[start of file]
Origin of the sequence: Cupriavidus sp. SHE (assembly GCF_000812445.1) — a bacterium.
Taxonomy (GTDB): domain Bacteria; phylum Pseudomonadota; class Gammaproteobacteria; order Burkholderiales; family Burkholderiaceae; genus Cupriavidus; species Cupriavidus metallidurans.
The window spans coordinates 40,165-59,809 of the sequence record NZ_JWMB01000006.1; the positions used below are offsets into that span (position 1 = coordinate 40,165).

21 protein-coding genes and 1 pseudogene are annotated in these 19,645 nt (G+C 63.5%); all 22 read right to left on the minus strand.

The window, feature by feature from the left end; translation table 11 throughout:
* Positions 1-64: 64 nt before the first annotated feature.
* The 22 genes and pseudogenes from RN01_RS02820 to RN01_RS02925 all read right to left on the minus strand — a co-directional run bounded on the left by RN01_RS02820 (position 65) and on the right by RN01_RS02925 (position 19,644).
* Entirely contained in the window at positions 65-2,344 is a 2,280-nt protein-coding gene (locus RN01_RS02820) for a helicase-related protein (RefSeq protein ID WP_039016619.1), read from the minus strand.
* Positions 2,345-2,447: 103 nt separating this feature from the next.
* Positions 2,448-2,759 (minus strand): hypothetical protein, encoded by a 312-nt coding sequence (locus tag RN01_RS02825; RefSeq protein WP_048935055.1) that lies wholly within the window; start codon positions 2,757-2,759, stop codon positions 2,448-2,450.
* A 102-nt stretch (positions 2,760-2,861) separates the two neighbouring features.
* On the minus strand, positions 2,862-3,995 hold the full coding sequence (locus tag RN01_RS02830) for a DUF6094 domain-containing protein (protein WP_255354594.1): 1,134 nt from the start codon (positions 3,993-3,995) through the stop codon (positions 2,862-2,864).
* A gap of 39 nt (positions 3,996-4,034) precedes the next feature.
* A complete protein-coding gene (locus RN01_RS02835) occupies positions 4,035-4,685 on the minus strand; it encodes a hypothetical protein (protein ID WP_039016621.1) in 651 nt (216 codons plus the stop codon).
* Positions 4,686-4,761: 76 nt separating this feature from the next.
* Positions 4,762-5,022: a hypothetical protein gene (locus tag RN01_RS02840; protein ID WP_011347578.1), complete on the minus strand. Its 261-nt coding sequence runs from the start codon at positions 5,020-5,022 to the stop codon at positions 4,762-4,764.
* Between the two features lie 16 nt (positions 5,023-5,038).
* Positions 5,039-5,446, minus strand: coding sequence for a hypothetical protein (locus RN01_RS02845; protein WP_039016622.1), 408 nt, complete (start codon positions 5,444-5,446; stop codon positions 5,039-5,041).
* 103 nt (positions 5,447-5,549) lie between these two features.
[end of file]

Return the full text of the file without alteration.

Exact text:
Origin of the sequence: Cupriavidus sp. SHE (assembly GCF_000812445.1) — a bacterium.
Taxonomy (GTDB): domain Bacteria; phylum Pseudomonadota; class Gammaproteobacteria; order Burkholderiales; family Burkholderiaceae; genus Cupriavidus; species Cupriavidus metallidurans.
The window spans coordinates 40,165-59,809 of the sequence record NZ_JWMB01000006.1; the positions used below are offsets into that span (position 1 = coordinate 40,165).

21 protein-coding genes and 1 pseudogene are annotated in these 19,645 nt (G+C 63.5%); all 22 read right to left on the minus strand.

The window, feature by feature from the left end; translation table 11 throughout:
* Positions 1-64: 64 nt before the first annotated feature.
* The 22 genes and pseudogenes from RN01_RS02820 to RN01_RS02925 all read right to left on the minus strand — a co-directional run bounded on the left by RN01_RS02820 (position 65) and on the right by RN01_RS02925 (position 19,644).
* Entirely contained in the window at positions 65-2,344 is a 2,280-nt protein-coding gene (locus RN01_RS02820) for a helicase-related protein (RefSeq protein ID WP_039016619.1), read from the minus strand.
* Positions 2,345-2,447: 103 nt separating this feature from the next.
* Positions 2,448-2,759 (minus strand): hypothetical protein, encoded by a 312-nt coding sequence (locus tag RN01_RS02825; RefSeq protein WP_048935055.1) that lies wholly within the window; start codon positions 2,757-2,759, stop codon positions 2,448-2,450.
* A 102-nt stretch (positions 2,760-2,861) separates the two neighbouring features.
* On the minus strand, positions 2,862-3,995 hold the full coding sequence (locus tag RN01_RS02830) for a DUF6094 domain-containing protein (protein WP_255354594.1): 1,134 nt from the start codon (positions 3,993-3,995) through the stop codon (positions 2,862-2,864).
* A gap of 39 nt (positions 3,996-4,034) precedes the next feature.
* A complete protein-coding gene (locus RN01_RS02835) occupies positions 4,035-4,685 on the minus strand; it encodes a hypothetical protein (protein ID WP_039016621.1) in 651 nt (216 codons plus the stop codon).
* Positions 4,686-4,761: 76 nt separating this feature from the next.
* Positions 4,762-5,022: a hypothetical protein gene (locus tag RN01_RS02840; protein ID WP_011347578.1), complete on the minus strand. Its 261-nt coding sequence runs from the start codon at positions 5,020-5,022 to the stop codon at positions 4,762-4,764.
* Between the two features lie 16 nt (positions 5,023-5,038).
* Positions 5,039-5,446, minus strand: coding sequence for a hypothetical protein (locus RN01_RS02845; protein WP_039016622.1), 408 nt, complete (start codon positions 5,444-5,446; stop codon positions 5,039-5,041).
* 103 nt (positions 5,447-5,549) lie between these two features.